Palumbo, Donald. The Monomyth in American Science Fiction Films: 28 Visions of the Hero's Journey.
Donald Palumbo combines his enthusiasm for science fiction movies with his deep involvement with Joseph Campbell's Monomyth plot structure in this detailed and insightful analysis of sf quest movies from 1960 to 2009. While there are detractors of the Campbell and Jungian archetypal approaches, his analysis of recurring archetypal motifs offers one compelling explanation for their great popularity and commercial success.
There is a regularly recurring sequence of items that Palumbo analyzes in each of the chapters, based on the unvarying stages of the quest narrative. First, however, Palumbo deals with the underlying structure itself in the introduction, "On Joseph Campbell's Monomyth and The Hero with a Thousand Faces," either introducing the reader to a complex structure with which s/he may not be aware or refamiliarizing the reader very cognizant of this approach and adding a few unexpected twists. Palumbo has been dealing in print with this Monomythic structure at least since 1992, according to his bibliography. To the reader who has been following Palumbo or some others on this path, this volume will either serve to reinforce the awareness of the Monomyth as an underlying archetypal pattern for additional diverse narratives or will possibly add some new twists to the understanding of this recurring mythic plot structure. For example, in the introduction Palumbo at one point states, "These rituals serve to protect us from one of two truths--that change is unavoidable and that the individual is insignificant in the cosmic scheme of things--by implying that the ritual itself causes and controls change and by focusing on the individual who is to be transformed by the ritual" (2). This rather astounding statement, which seems to be at odds with so much of the enthusiasm that the Monomyth inspires, reminds us that life is life and fiction is fiction, and however fiction may help us to deal with life, it still doesn't repeal the law of gravity (despite a scene in The Matrix).
Another arresting comment that Palumbo makes about the Monomyth, but one that is not only self-evident but essential to the power of the Monomythic structure, is that "everyone [is] the initiate and, by extension, the hero of the adventure. The message of myth is that, in this sense, everything happens to everybody" (4). This means that every reader or viewer of each book or film bearing the Monomythic structure can identify with the hero of the adventure by virtue of having to undergo the stages of departure, initiation, gaining acknowledgment of one's successful self-transformation, and returning to ordinary life, transformed.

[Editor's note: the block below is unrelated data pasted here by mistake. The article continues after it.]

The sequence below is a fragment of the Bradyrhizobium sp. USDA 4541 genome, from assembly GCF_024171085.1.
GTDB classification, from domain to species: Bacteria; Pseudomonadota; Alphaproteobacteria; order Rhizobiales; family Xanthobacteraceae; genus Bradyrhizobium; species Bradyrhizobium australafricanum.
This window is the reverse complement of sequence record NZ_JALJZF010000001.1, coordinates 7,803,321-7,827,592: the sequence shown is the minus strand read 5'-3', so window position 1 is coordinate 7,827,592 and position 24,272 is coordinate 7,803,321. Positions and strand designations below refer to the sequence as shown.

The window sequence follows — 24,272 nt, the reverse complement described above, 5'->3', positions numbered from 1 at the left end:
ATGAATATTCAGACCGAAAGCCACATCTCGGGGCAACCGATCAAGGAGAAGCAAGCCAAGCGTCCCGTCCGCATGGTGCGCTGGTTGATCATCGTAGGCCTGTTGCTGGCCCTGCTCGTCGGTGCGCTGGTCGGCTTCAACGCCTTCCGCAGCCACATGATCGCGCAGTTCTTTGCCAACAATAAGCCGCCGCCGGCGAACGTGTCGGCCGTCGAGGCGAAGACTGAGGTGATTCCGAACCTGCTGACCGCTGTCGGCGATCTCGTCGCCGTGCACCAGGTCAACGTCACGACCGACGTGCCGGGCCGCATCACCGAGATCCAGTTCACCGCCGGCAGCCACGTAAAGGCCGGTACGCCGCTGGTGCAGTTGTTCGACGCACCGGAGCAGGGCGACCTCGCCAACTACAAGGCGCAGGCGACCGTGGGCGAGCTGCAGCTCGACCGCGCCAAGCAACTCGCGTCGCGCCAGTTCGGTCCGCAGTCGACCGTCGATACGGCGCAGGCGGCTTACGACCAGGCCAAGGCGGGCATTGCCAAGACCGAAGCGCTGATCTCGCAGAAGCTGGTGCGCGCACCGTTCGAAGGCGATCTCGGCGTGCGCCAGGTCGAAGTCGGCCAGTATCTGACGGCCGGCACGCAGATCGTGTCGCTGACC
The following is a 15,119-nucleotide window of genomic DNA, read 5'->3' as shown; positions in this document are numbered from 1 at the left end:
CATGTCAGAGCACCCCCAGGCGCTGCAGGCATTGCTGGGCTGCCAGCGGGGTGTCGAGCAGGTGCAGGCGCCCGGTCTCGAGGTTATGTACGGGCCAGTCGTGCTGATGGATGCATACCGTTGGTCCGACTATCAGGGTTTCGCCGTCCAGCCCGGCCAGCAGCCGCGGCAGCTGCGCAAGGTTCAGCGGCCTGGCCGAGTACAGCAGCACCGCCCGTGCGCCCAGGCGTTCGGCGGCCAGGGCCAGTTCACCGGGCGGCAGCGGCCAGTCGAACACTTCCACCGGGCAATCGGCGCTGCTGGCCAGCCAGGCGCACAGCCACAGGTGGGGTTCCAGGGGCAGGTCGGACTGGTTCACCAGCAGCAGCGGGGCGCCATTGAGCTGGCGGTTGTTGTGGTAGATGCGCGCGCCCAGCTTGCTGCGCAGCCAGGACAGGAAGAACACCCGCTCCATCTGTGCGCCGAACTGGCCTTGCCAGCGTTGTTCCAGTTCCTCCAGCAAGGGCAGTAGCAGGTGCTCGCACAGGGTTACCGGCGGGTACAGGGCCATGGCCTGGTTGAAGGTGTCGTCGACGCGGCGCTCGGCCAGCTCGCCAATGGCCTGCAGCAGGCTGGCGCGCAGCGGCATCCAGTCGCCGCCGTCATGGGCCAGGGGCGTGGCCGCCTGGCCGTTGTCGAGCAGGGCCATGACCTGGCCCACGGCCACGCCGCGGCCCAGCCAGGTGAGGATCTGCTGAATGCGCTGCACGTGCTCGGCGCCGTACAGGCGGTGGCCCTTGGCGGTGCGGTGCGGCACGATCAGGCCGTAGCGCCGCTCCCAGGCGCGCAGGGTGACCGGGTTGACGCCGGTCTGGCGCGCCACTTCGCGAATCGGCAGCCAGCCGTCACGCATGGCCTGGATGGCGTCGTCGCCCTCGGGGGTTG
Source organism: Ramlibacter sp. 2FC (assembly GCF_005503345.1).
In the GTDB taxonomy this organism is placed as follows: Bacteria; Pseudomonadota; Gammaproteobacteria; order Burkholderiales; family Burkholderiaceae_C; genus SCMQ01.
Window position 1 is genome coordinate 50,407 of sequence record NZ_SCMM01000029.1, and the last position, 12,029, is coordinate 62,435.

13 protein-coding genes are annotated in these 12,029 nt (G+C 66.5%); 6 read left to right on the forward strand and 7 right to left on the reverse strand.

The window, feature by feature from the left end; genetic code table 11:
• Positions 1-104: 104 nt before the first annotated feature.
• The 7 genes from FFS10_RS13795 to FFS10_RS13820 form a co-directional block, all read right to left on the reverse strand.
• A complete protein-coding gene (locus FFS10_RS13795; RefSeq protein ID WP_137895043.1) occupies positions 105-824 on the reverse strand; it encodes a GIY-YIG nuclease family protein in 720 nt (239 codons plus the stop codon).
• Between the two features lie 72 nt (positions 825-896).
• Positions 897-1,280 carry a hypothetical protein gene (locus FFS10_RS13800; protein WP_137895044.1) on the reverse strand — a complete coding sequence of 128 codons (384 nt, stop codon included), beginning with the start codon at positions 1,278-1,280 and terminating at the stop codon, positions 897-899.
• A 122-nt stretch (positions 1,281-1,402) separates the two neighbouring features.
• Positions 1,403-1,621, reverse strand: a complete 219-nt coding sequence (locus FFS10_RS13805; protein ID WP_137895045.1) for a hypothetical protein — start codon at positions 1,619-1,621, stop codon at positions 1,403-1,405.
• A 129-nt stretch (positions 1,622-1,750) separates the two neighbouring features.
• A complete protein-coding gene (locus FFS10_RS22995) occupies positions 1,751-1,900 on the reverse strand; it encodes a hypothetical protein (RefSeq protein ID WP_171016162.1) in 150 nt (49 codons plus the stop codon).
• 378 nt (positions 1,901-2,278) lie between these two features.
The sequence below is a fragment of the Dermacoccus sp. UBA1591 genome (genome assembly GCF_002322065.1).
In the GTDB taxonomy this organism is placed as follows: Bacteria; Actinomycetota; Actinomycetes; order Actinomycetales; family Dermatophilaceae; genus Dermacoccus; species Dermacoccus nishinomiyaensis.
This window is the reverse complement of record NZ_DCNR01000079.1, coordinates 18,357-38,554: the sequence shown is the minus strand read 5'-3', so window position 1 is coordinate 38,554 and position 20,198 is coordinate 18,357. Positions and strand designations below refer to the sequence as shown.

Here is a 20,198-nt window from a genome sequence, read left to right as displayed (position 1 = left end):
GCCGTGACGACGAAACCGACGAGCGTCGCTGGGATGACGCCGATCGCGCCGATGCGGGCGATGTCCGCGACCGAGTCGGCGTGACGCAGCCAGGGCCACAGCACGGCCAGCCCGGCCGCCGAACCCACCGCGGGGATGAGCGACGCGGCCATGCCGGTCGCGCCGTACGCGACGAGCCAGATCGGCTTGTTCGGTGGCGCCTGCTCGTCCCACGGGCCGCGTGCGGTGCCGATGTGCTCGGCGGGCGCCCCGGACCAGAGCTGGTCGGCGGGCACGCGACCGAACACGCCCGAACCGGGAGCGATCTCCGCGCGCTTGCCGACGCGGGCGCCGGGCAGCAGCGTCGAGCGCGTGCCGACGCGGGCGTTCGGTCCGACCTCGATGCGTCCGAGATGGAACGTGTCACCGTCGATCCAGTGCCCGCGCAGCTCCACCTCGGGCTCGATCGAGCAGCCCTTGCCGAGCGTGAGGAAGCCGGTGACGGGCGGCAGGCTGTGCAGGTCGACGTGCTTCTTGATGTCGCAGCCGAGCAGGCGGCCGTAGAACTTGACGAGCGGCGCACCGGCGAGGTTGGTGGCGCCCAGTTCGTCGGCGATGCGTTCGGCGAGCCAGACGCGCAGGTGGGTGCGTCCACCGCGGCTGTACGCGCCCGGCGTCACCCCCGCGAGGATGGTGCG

The nine chapters apply the same Monomythic structure to successive groups of films: the original Star Wars trilogy, films made either before or without apparent influence by the Lucas Star Wars trilogy, early '80s cult films, variations on Dune, The Terminator, Back to the Future, Total Recall and The Matrix, the first ten Star Trek films, and, finally, J. J. Abrams's rebooted 2009 Star Trek. Although there are obviously widely varying amounts of film narrative to cover in these chapters, each one follows the same structure, consisting of plot summary, analysis of the protagonists in relation to Campbell's Qualities of the Hero, plot analysis in relation to The Departure Stage of the Monomyth, further plot analysis in relation to The Initiation Stage, and then, finally, to the extent that it exists, The Return Stage. Using this absolutely predictable order in his analysis is very helpful for the reader, partly because s/he may or may not already have memorized the Monomyth--probably not, in most cases--and this provides an opportunity to learn that sequence via repetition. This is also useful because as the reader builds up a familiarity with the order of archetypal events, s/he can get a sense of the structural conservatism of many of these fictional works, and also notice, not to say be astounded by, departures from the structure.
The general approach implicit in the order with which Palumbo deals with these films implies that there are conscious and unconscious uses of the Campbellian Monomyth, hence starting with the original Star Wars trilogy. George Lucas was directly inspired by Campbell's 1949 book The Hero with a Thousand Faces, in which the Monomyth is first laid out and described; the original Star Wars trilogy is truly the most "textbook" application of these stages to a movie plot and characters. Chapter two deals primarily with films made before this time, so that it can be seen that some of the stages exist despite not having been modeled after the Lucas films, but perhaps several of the stages are "missing." The early '80s cult films chapter seems to be a grabbag of films not in any particular school or tendency, but which nonetheless exhibit Monomythic stages in their own idiosyncratic ways.